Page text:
As we approached the pale blue shop front, we caught tantalising first glimpses through its windows – warm light, lingering readers, towering walls of books, beautiful wood floors – and then the door was closing behind us, and it was like entering a gentle fold of time, back to the bookshops of my childhood…

All around us, floor to ceiling, there was a vast selection of titles; row upon row of backlist volumes as well as current bestsellers, a discerning variety and breadth of choice wherever you looked. The natural history section was a rare treat in itself – packed full of carefully chosen titles spanning years of the best nature writing, not just the latest releases or TV tie-ins. Here was an ideal roll call of writers – a lovely selection of titles by Richard Mabey, Roger Deakin, Robert Macfarlane, and all the others you would wish to see represented there. It was wonderful to see the New Nature Writing issue of Granta tucked between them, completing the picture.

For a long while, I browsed in the children’s section and marvelled at the beautiful display of hardback gift books. It was a feast of magic for the eyes. Spines of sumptuous red, green, blue or inky black – gold blocked and cloth-bound volumes, all primed to begin their journeys through the lives of generations of readers to come. Heirlooms waiting for a home…

My eye was particularly drawn to a gorgeous cloth-bound volume, containing Susan Cooper’s complete The Dark is Rising sequence; a gem of an edition which I’ve not seen anywhere else – and, until now, never knew existed. It was so heart warming to see this fitting tribute to how special these books are – a gem for a gem, made to be treasured.

There’s something about storybooks like these, especially when gathered together in such numbers – that speaks of magic libraries in mysterious, Green Knowe houses; volumes waiting to be read in rocking horse attics, or in secret gardens – or on Gyptian ships bound for Svalbard…

My daughter’s eyes were shining as she drank it all in. Everywhere we looked our gaze fell on abundant treasures. Bookshops like Topping’s feel such an organic part of the journey of reading. They intensify the whole sensory and tactile experience, so that even before ‘Once Upon a Time,’ the discovery and anticipation begin.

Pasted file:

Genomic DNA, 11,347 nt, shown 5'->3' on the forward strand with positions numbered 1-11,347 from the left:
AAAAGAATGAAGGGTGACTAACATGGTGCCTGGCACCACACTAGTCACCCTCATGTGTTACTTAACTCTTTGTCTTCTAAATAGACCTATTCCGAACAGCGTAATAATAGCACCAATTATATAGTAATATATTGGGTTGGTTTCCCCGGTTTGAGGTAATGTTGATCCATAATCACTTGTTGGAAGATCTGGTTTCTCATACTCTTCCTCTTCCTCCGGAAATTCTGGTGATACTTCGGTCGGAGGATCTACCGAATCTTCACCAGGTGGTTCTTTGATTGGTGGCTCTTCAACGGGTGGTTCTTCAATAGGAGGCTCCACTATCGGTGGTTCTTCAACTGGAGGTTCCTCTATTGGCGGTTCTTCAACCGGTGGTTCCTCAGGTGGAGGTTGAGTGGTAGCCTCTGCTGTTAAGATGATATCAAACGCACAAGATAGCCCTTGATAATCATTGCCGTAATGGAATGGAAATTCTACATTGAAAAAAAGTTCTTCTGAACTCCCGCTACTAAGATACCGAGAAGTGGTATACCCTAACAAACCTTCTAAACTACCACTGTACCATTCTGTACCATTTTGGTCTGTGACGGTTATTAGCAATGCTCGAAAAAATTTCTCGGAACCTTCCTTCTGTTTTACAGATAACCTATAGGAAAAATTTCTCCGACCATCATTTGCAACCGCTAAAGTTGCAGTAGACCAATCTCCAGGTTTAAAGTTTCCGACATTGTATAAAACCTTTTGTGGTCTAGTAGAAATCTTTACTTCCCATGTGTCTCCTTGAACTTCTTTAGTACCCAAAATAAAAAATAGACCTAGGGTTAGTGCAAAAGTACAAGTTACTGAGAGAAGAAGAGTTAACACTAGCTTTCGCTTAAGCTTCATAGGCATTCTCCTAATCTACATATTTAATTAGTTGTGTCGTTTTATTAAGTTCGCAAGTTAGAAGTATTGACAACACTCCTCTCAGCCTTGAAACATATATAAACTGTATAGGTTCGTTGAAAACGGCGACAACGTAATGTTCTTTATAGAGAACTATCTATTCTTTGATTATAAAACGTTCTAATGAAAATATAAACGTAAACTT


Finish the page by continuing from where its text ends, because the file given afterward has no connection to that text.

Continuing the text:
The only way we’re going to keep these special places, and the experience they offer, is to spend money in them – so, as my daughter had some saved up Christmas money, she was able to make her selection from the ‘magic library.’

She chose this beautiful Everyman’s Library Children’s Classic edition of a well loved favourite, Anna Sewell’s Black Beauty:

Picture of Black Beauty by Anna Sewell

Her old second hand paperback copy has all but fallen apart after many a bumpy rucksack journey to school – so this will be her treasure-copy, living long on her shelves for repeated readings (I can almost see those imaginary great-grandkids turning these pages in years to come!)

Picture of illustrations from Black Beauty - Everyman Children's Classics

On its first journey home as heirloom-in-waiting, Black Beauty was joined by Cornelia Funke’s Inkspell (my daughter’s other choice from Topping’s shelves)  – plus quite a hoard of other books which, earlier in the day, we’d bought with our stash of chain-store gift tokens left over from Christmas:

Picture of a hoard of new books

Picture of books - The Little Stranger and Case Histories

I’m looking forward to reading the Sarah Waters and Kate Atkinson (I loved the gripping storytelling and Woman in White, gothic feel of Fingersmith. And Kate Atkinson is a firm favourite, always providing a sparkling festival of fiction delights) but I’m sure I’ll be borrowing some of my daughter’s choices too!  

We’ll definitely be back to Topping’s whenever we get the chance. In fact, I can feel the pull to return there already. Our Rocking Horse Attic is just an imaginary one – but that gorgeous edition of Susan Cooper’s The Dark is Rising series definitely belongs there, I think…